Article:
Credit Repair Blog - Get Help from the experts!

Credit Repair Blog


Credit Repair Blog - From the experts!

Follow our credit repair blog for the most up to date credit education, credit repair tips and financial news. Check out our latest testimonials and success stories and keep up to date on the changes that effect your credit score.

A Brief History of Transunion

Posted by Erica Steeves on November 14, 2017

A Brief History of TransUnion

Image result for transunion building You likely already know TransUnion as one of the “big three” credit reporting agencies. And though it’s actually the smallest of the big three behind Experian and Equifax, the Chicago, Illinois-based company has a rich 49-year history. What’s more is that unlike Equifax, it doesn’t have the baggage hanging over its head in the wake of the massive hack from summer 2017. TransUnion profiles just about every credit-active consumer in the United States, so it’s safe to assume that it knows a lot about you. But how much do you know about it? Here’s a brief history of TransUnion so that you can get better acquainted with the firm that already knows your consumer behavior so well:

A Brief History of TransUnion

  • 1968: This was the official year that TransUnion was born. Specifically, it was born as the parent holding company to the Union Tank Car Company, which practiced in the rail car industry.
  • 1969: A year after TransUnion was born, it acquired the Credit Bureau of Cook County (CBCC). The CBCC had maintained more than 3.5 million card files, making TransUnion the first in the credit reporting field to streamline consumer file updates. But its days as a credit reporting bureau were just getting started.
  • 1981: TransUnion is sold to The Marmon Group for $688 million.
  • The 90s: In addition to growing staff and expanding its facilities, TransUnion branched out to offer business-to-business services. This offering was in addition to its existing ability to maintain and update credit information on every market-active consumer in America.
  • 2002: TransUnion acquires, marking its entry into the direct-to-consumer market. helps consumers better understand their credit scores and outlines strategies to help improve them.
  • 2010: Goldman Sachs Capital Partners and Advent International acquire TransUnion.
  • 2013: In October 2013, TransUnion launched CreditVision, an evolution of the traditional credit score that is designed to better identify consumer trends, consumer behavior, and debt and repayment data.
  • 2014: TransUnion implements ResidentCredit, a consumer-friendly tactic that reported on rental payment data as a means of boosting credit scores. In 2014, the company also acquired TLO, which collects data on people and companies from about one hundred thousand sources of data, for $154 million.
  • 2015: In January 2015, TransUnion revamped its brand and mantra with the goal of conveying its desire to empower consumers to make smarter decisions and live better lives.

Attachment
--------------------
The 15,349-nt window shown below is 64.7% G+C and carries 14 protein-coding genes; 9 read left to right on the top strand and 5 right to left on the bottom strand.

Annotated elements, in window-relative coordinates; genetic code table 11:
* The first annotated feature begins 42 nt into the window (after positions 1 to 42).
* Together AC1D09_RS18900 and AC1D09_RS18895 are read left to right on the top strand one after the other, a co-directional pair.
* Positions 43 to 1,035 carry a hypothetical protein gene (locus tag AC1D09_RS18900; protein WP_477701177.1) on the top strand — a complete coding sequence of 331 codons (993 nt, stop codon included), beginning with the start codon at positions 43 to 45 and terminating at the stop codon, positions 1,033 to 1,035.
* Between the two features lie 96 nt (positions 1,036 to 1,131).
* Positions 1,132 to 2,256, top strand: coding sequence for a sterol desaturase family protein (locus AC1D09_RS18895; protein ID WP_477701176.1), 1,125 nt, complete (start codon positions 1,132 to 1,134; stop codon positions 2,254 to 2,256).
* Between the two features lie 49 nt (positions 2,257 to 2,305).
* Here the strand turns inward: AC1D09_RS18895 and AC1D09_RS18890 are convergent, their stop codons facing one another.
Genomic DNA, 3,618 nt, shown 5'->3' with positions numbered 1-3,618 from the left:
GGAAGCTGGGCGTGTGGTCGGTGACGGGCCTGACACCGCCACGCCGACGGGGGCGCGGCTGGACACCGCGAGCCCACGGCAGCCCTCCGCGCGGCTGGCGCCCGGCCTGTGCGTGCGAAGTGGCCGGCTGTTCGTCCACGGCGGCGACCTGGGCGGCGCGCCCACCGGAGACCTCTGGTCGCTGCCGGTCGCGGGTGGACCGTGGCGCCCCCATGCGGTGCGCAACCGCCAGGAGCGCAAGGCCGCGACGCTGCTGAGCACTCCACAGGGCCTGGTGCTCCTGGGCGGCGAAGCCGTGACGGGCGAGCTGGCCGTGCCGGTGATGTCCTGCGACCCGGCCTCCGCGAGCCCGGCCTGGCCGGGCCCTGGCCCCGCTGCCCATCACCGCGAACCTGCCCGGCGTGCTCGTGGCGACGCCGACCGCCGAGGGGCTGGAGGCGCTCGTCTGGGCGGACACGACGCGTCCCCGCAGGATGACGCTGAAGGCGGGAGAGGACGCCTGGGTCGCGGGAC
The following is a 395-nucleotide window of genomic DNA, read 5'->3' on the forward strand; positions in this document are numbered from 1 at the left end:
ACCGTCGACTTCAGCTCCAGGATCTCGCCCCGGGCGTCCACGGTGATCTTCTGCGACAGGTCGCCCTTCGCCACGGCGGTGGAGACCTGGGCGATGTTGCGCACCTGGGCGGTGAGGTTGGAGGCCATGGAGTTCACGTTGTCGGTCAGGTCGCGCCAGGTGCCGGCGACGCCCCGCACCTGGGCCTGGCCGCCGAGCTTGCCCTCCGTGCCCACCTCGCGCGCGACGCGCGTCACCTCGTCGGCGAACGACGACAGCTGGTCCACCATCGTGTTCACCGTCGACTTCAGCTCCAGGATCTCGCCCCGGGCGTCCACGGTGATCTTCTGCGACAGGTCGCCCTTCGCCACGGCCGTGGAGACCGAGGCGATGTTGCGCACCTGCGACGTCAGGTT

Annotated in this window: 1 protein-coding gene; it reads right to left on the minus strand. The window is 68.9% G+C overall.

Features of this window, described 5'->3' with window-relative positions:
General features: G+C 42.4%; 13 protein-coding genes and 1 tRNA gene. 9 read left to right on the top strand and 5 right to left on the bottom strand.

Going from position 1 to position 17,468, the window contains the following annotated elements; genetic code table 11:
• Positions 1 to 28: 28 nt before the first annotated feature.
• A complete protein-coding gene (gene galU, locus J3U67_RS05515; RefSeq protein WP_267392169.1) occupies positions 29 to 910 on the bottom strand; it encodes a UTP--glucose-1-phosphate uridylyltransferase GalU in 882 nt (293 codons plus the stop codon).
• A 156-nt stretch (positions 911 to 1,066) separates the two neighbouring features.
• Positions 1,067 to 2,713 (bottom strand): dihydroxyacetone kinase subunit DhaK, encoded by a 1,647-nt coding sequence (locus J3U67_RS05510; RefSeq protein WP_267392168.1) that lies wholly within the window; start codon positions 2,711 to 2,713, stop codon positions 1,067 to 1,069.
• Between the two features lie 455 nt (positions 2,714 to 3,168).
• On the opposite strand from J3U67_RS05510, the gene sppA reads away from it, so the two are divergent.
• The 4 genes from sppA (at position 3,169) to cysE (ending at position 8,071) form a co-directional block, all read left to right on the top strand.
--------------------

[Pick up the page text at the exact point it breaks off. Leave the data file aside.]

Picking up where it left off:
• 2015: In June 2015, TransUnion becomes a publicly-traded company for the first time in its history. It trades under the “TRU” ticker symbol.
  • Today: Presently, TransUnion is a worldwide company with about 4,700 total employees. In 2016, it posted total revenue of about $1.7 billion. Today, TransUnion compiles and aggregates data and information on more than 1 billion consumers across more than 30 countries.
As you can see, TransUnion didn’t turn into the credit reporting giant that it is today overnight. It took nearly 50 years of strategic acquisitions, innovative product launches and diversifying. Minimally, every consumer should know that they can receive one free credit report per year from TransUnion.

Posted By : Credit Scoring Model, Finance News, History

A Brief Timeline of Financial Crisis

Posted by Erica Steeves on October 30, 2017

A Brief Timeline of Financial Crisis

If you’re not learning from the past, chances are you’re doomed to repeat it. That’s why it’s so important that we all learn from the financial crisis and the mishaps of the past, from the recent “Great Recession” of 2008 all the way back to the 1772 credit crisis. Here’s a closer look at some of the great financial crises and what we need to take out of all of them:

A Timeline of Financial Crisis

Financial Crisis History
16 Nov 1930, Chicago, Illinois, USA — Notorious gangster Al Capone attempts to help unemployed men with his soup kitchen “Big Al’s Kitchen for the Needy.” The kitchen provides three meals a day consisting of soup with meat, bread, coffee, and doughnuts, feeding about 3500 people daily at a cost of $300 per day. — Image by © Bettmann/CORBIS
  • Crisis of 1772: Originating in London and then spreading throughout Europe, the crisis stunted economic growth and led to the failure of 20 banks.
  • The Great Depression: Fueled by a drop in stock prices in September 1929 and a full-blown stock market crash less than two months later, the Great Depression had a major impact on the entire world. Worldwide GDP fell by 15 percent, trade plummeted and unemployment skyrocketed. Many economies didn’t recover until World War II began.